A long forgotten film, condemned on its release and thought lost for many years, 1968’s They Came From Beyond England has recently resurfaced on DVD. An appalling piece of racism in which equates immigration with alien invasion, it sees illegal immigrants from Africa and the Indian sub continent parachute into the Home Counties and take over a large swathe of Surrey, using voodoo to control the minds of various white officials. It was roundly condemned by critics on its initial release. Not surprisingly, it’s reappearance has sparked a new wave of revulsion. The film’s overt racism shouldn’t really be surprising, not only was it made against the background of Enoch Powell’s ‘Rivers of Blood’ speech, but it was also derived from the notorious pulp science fiction potboiler, Black Moon by Joe Crowe, originally published in the 1950s. Obviously, being a British movie made on a low budget, the action is moved to then contemporary Surrey, but otherwise shows its US pulp roots, with its scientist protagonist, ‘alien’ invaders in disguise (some of the invaders ‘white up’ to try and decieve locals), deadly plagues, secret moonbases and ‘alien’ possession of human bodies. Indeed, They Came From Beyond England packs a lot into just under ninety minutes. Unfortunately, most of it is utterly reprehensible. Moreover, from a cinematic perspective, there is just too much going and too much convoluted plotting for the viewer to properly assimilate, making some plot developments seem random and arbitrary.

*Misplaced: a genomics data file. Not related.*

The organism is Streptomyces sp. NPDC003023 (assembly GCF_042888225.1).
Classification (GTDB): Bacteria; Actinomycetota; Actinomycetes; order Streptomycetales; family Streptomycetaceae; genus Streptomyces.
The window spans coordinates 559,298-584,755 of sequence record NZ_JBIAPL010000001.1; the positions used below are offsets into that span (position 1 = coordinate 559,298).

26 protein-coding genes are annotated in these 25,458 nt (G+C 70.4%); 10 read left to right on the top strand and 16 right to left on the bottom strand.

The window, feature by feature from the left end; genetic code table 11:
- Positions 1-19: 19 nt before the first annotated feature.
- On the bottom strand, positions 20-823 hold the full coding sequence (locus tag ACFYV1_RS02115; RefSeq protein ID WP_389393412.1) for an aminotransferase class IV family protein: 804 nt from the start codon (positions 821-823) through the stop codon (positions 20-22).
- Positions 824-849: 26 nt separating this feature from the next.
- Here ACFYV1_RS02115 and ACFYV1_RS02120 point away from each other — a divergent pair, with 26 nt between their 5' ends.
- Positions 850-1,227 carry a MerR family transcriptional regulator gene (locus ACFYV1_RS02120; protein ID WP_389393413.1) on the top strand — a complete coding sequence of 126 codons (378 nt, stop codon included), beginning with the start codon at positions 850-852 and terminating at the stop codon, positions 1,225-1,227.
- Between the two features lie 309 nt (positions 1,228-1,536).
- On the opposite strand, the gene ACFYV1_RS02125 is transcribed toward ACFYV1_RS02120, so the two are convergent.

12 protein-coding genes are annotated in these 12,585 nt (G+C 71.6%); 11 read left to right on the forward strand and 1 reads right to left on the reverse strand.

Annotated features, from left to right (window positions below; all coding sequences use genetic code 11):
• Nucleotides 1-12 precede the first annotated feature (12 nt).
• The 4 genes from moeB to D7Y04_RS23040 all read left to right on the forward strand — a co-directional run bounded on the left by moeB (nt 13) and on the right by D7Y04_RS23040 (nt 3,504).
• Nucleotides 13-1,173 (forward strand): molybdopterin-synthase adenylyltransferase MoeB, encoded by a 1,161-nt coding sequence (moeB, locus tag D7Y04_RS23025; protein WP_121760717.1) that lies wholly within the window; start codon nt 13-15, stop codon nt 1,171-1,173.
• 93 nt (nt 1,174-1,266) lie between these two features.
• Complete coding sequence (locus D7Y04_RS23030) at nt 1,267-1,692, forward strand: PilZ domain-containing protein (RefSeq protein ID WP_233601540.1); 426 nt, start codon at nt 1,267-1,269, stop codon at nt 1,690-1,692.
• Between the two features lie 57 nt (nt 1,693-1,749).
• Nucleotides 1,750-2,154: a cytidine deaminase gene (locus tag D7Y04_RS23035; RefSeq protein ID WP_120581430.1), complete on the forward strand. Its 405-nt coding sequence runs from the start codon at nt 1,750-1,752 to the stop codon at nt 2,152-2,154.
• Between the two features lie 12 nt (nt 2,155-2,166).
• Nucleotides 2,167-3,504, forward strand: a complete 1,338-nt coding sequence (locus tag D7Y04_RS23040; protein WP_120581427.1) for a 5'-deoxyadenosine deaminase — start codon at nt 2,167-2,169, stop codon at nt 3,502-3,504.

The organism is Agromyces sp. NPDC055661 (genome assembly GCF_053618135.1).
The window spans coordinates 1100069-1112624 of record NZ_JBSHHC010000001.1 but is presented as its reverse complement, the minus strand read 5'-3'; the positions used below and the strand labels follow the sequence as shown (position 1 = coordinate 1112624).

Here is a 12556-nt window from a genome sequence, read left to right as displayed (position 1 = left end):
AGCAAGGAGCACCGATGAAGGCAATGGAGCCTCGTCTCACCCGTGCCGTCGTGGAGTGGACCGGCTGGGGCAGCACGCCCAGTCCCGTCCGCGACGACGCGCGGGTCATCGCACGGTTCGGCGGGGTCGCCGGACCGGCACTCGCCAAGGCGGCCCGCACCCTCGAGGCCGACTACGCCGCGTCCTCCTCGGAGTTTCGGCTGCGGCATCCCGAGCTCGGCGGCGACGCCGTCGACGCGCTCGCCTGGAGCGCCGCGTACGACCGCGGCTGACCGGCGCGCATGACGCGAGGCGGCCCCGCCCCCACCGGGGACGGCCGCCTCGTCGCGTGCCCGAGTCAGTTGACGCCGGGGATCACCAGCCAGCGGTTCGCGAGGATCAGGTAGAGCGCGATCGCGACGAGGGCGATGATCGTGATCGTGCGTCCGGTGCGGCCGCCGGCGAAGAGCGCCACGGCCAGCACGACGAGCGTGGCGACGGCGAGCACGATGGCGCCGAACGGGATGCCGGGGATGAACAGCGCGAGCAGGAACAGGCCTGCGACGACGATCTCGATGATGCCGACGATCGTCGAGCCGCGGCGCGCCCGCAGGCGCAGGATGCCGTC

Performed by a cast of unknowns, (all of them white, some wearing black face to portray the invaders – then ‘whiting’ up again to portray those in disguise), and bankrolled by a cabal of anti-immigration businessmen and Tory MPs, They Came From Beyond England has little to reccomend it beyond the fact that it is unintentionally hilarious in its ineptitude. The film opens with a mysterious meteor fall in Surrey and a bowler hatted government official (not John Steed) tries to pull together a team of top scientists to investigate. His top choice, middle aged American radio astronomer Tom White is blocked from joining the team by his doctor, who worries that he isn’t sufficiently recovered from a car accident which has left him with a silver plate in his skull. Inevitably, when the team of scientists – led by White’s assistants – investigate the meteors, they find that they are clearly containers which had been dropped by parachute. Although they are now empty, the scientists are taken over by mysterious ‘alien’ forces, their takeover being accompanied by the sound of voodoo drums. It quickly transpires that various key figures in the local area have also succumbed to ‘alien’ control – they then proceed to fence off a significant part of the countryside, the area protected by armed guards.